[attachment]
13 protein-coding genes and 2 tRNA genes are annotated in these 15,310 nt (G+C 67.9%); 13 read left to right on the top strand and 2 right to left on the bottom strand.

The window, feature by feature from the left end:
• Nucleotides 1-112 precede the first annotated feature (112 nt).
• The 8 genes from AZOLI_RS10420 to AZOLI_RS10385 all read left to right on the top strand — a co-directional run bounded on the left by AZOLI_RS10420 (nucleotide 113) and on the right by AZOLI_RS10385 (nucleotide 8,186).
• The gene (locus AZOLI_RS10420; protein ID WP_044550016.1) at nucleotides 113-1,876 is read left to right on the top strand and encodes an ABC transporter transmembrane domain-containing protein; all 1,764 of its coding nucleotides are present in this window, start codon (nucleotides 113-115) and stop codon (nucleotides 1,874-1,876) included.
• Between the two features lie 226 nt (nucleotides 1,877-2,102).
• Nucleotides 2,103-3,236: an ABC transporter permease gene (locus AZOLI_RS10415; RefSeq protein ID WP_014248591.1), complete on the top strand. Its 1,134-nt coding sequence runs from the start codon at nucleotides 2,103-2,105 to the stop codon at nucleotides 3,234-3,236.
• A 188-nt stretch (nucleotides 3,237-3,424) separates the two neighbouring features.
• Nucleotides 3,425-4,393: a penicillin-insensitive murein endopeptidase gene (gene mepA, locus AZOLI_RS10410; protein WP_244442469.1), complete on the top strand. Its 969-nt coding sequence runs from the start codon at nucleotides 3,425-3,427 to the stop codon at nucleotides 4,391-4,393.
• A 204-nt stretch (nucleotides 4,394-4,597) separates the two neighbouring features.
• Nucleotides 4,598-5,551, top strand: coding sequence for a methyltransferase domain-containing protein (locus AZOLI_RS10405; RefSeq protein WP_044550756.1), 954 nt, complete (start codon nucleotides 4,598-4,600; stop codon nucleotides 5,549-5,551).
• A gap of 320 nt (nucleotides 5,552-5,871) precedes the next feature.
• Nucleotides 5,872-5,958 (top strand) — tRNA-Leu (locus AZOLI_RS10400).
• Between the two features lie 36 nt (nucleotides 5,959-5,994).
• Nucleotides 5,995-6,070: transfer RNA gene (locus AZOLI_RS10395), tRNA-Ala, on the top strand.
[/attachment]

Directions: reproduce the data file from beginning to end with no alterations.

13 protein-coding genes and 2 tRNA genes are annotated in these 15,310 nt (G+C 67.9%); 13 read left to right on the top strand and 2 right to left on the bottom strand.

The window, feature by feature from the left end:
• Nucleotides 1-112 precede the first annotated feature (112 nt).
• The 8 genes from AZOLI_RS10420 to AZOLI_RS10385 all read left to right on the top strand — a co-directional run bounded on the left by AZOLI_RS10420 (nucleotide 113) and on the right by AZOLI_RS10385 (nucleotide 8,186).
• The gene (locus AZOLI_RS10420; protein ID WP_044550016.1) at nucleotides 113-1,876 is read left to right on the top strand and encodes an ABC transporter transmembrane domain-containing protein; all 1,764 of its coding nucleotides are present in this window, start codon (nucleotides 113-115) and stop codon (nucleotides 1,874-1,876) included.
• Between the two features lie 226 nt (nucleotides 1,877-2,102).
• Nucleotides 2,103-3,236: an ABC transporter permease gene (locus AZOLI_RS10415; RefSeq protein ID WP_014248591.1), complete on the top strand. Its 1,134-nt coding sequence runs from the start codon at nucleotides 2,103-2,105 to the stop codon at nucleotides 3,234-3,236.
• A 188-nt stretch (nucleotides 3,237-3,424) separates the two neighbouring features.
• Nucleotides 3,425-4,393: a penicillin-insensitive murein endopeptidase gene (gene mepA, locus AZOLI_RS10410; protein WP_244442469.1), complete on the top strand. Its 969-nt coding sequence runs from the start codon at nucleotides 3,425-3,427 to the stop codon at nucleotides 4,391-4,393.
• A 204-nt stretch (nucleotides 4,394-4,597) separates the two neighbouring features.
• Nucleotides 4,598-5,551, top strand: coding sequence for a methyltransferase domain-containing protein (locus AZOLI_RS10405; RefSeq protein WP_044550756.1), 954 nt, complete (start codon nucleotides 4,598-4,600; stop codon nucleotides 5,549-5,551).
• A gap of 320 nt (nucleotides 5,552-5,871) precedes the next feature.
• Nucleotides 5,872-5,958 (top strand) — tRNA-Leu (locus AZOLI_RS10400).
• Between the two features lie 36 nt (nucleotides 5,959-5,994).
• Nucleotides 5,995-6,070: transfer RNA gene (locus AZOLI_RS10395), tRNA-Ala, on the top strand.